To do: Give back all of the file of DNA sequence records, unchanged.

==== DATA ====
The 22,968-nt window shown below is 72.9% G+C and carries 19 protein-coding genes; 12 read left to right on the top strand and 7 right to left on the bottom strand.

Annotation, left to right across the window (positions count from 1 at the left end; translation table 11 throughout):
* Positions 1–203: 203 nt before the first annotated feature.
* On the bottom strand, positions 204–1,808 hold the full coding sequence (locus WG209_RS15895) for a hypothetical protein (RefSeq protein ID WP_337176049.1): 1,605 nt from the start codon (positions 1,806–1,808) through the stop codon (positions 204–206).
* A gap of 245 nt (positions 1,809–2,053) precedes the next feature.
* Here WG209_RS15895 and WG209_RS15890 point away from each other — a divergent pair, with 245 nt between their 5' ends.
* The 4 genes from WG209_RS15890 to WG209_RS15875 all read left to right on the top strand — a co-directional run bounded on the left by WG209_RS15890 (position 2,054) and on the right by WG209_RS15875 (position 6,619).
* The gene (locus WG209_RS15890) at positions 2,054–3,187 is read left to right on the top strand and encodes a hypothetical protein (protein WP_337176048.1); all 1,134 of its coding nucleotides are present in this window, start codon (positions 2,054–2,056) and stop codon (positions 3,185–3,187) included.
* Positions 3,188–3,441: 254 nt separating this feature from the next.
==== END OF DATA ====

The 22,968-nt window shown below is 72.9% G+C and carries 19 protein-coding genes; 12 read left to right on the top strand and 7 right to left on the bottom strand.

Annotation, left to right across the window (positions count from 1 at the left end; translation table 11 throughout):
* Positions 1–203: 203 nt before the first annotated feature.
* On the bottom strand, positions 204–1,808 hold the full coding sequence (locus WG209_RS15895) for a hypothetical protein (RefSeq protein ID WP_337176049.1): 1,605 nt from the start codon (positions 1,806–1,808) through the stop codon (positions 204–206).
* A gap of 245 nt (positions 1,809–2,053) precedes the next feature.
* Here WG209_RS15895 and WG209_RS15890 point away from each other — a divergent pair, with 245 nt between their 5' ends.
* The 4 genes from WG209_RS15890 to WG209_RS15875 all read left to right on the top strand — a co-directional run bounded on the left by WG209_RS15890 (position 2,054) and on the right by WG209_RS15875 (position 6,619).
* The gene (locus WG209_RS15890) at positions 2,054–3,187 is read left to right on the top strand and encodes a hypothetical protein (protein WP_337176048.1); all 1,134 of its coding nucleotides are present in this window, start codon (positions 2,054–2,056) and stop codon (positions 3,185–3,187) included.
* Positions 3,188–3,441: 254 nt separating this feature from the next.